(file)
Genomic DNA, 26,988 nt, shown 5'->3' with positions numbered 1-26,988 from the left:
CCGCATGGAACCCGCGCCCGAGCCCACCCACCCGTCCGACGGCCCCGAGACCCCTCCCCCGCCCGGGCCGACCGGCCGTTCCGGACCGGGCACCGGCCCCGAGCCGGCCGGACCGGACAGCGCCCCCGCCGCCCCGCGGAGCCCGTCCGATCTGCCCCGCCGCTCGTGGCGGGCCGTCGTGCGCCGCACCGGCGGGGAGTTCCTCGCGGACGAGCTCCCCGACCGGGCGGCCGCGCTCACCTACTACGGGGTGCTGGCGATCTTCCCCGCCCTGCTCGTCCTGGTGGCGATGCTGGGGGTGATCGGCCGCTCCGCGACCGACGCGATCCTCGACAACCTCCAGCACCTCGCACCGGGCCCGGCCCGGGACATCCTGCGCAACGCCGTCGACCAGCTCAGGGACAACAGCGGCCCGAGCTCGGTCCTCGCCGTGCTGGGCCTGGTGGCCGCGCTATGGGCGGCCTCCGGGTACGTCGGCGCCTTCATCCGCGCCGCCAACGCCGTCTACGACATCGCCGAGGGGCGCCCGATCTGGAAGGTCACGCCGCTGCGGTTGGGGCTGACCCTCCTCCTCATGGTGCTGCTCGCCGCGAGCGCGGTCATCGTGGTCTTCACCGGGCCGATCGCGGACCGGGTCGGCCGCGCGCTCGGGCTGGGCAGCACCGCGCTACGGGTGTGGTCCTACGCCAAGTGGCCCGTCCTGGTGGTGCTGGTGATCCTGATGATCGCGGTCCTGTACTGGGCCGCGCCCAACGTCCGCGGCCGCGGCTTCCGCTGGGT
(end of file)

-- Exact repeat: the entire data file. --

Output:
Genomic DNA, 26,988 nt, shown 5'->3' with positions numbered 1-26,988 from the left:
CCGCATGGAACCCGCGCCCGAGCCCACCCACCCGTCCGACGGCCCCGAGACCCCTCCCCCGCCCGGGCCGACCGGCCGTTCCGGACCGGGCACCGGCCCCGAGCCGGCCGGACCGGACAGCGCCCCCGCCGCCCCGCGGAGCCCGTCCGATCTGCCCCGCCGCTCGTGGCGGGCCGTCGTGCGCCGCACCGGCGGGGAGTTCCTCGCGGACGAGCTCCCCGACCGGGCGGCCGCGCTCACCTACTACGGGGTGCTGGCGATCTTCCCCGCCCTGCTCGTCCTGGTGGCGATGCTGGGGGTGATCGGCCGCTCCGCGACCGACGCGATCCTCGACAACCTCCAGCACCTCGCACCGGGCCCGGCCCGGGACATCCTGCGCAACGCCGTCGACCAGCTCAGGGACAACAGCGGCCCGAGCTCGGTCCTCGCCGTGCTGGGCCTGGTGGCCGCGCTATGGGCGGCCTCCGGGTACGTCGGCGCCTTCATCCGCGCCGCCAACGCCGTCTACGACATCGCCGAGGGGCGCCCGATCTGGAAGGTCACGCCGCTGCGGTTGGGGCTGACCCTCCTCCTCATGGTGCTGCTCGCCGCGAGCGCGGTCATCGTGGTCTTCACCGGGCCGATCGCGGACCGGGTCGGCCGCGCGCTCGGGCTGGGCAGCACCGCGCTACGGGTGTGGTCCTACGCCAAGTGGCCCGTCCTGGTGGTGCTGGTGATCCTGATGATCGCGGTCCTGTACTGGGCCGCGCCCAACGTCCGCGGCCGCGGCTTCCGCTGGGT